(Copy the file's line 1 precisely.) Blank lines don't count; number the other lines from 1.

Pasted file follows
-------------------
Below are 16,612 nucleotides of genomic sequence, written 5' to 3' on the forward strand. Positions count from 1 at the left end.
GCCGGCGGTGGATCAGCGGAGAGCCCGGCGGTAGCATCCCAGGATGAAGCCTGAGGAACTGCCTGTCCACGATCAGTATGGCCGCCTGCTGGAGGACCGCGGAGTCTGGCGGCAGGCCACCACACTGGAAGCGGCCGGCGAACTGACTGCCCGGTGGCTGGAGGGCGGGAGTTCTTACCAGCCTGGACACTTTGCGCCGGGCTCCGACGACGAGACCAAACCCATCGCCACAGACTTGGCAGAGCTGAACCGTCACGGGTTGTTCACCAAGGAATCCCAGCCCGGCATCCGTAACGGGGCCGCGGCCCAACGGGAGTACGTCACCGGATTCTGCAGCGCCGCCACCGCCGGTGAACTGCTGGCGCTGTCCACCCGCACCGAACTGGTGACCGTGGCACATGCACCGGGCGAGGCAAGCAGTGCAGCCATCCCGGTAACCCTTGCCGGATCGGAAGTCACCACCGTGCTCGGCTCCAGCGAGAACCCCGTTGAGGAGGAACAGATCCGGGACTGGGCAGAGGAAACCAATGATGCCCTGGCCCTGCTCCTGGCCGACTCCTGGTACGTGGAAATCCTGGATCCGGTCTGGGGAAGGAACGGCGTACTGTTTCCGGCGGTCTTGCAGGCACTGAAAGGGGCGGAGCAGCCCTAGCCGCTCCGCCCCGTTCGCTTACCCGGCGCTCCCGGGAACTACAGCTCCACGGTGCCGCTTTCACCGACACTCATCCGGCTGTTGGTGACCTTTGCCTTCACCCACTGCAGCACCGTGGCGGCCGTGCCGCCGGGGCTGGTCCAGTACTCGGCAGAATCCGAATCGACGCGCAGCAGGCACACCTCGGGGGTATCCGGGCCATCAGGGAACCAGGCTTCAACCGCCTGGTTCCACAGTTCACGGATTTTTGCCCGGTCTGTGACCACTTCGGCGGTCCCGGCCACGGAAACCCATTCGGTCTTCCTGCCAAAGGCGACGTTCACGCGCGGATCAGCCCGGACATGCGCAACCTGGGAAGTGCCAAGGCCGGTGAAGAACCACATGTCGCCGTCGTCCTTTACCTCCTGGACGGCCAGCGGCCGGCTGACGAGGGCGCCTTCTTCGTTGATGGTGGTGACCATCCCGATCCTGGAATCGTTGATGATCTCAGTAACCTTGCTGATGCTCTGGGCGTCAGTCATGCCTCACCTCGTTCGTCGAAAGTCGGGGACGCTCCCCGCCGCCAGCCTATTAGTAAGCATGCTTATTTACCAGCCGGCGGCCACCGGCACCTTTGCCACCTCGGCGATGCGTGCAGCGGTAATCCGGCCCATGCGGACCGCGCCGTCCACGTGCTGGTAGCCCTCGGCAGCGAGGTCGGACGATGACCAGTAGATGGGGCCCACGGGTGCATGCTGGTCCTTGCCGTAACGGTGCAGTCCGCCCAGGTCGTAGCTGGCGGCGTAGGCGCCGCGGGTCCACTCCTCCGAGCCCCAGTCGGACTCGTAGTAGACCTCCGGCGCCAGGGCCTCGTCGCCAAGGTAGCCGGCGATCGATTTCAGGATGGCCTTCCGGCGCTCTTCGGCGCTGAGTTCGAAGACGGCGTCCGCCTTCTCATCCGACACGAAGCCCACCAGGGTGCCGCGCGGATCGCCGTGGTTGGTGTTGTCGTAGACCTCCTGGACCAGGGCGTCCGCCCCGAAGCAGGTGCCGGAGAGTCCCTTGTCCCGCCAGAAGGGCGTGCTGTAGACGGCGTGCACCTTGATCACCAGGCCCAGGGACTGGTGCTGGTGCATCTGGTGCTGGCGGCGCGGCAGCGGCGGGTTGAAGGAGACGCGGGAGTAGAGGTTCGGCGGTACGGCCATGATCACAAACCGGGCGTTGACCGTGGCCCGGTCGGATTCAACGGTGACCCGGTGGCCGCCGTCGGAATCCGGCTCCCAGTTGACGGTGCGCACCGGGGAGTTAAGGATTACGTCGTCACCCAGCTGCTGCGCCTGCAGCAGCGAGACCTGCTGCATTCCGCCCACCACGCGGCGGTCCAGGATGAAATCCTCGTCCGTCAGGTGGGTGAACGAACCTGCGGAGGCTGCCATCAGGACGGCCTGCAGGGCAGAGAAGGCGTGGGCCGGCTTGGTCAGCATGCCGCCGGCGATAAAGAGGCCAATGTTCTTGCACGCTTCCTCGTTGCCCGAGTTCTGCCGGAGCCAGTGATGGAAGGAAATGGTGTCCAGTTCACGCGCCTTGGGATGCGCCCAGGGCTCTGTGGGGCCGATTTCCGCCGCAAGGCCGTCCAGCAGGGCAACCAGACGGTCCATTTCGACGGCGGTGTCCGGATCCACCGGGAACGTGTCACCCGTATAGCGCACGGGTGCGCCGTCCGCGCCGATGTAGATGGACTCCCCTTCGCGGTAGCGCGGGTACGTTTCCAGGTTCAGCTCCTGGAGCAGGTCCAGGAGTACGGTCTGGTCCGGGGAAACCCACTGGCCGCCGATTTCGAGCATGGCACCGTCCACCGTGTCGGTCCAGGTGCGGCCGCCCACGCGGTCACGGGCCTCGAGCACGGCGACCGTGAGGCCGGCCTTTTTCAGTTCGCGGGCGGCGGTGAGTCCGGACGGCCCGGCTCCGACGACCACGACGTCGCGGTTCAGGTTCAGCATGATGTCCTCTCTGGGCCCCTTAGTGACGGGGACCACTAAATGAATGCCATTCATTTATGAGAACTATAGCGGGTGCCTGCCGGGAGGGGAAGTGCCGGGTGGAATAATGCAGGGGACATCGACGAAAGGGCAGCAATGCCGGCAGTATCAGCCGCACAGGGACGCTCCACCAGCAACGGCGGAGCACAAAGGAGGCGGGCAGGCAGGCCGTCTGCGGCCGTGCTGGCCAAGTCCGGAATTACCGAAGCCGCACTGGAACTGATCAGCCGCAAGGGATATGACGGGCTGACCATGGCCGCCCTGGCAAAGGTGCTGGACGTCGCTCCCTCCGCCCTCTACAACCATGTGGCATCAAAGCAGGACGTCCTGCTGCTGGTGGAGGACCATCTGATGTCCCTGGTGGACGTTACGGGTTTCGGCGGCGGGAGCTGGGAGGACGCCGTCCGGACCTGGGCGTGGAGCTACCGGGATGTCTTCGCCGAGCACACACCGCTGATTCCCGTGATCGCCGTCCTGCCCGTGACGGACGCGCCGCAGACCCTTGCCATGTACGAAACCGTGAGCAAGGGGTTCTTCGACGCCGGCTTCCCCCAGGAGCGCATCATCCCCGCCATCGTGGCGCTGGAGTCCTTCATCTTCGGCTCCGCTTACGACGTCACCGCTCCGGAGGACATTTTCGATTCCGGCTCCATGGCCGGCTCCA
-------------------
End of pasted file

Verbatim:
Below are 16,612 nucleotides of genomic sequence, written 5' to 3' on the forward strand. Positions count from 1 at the left end.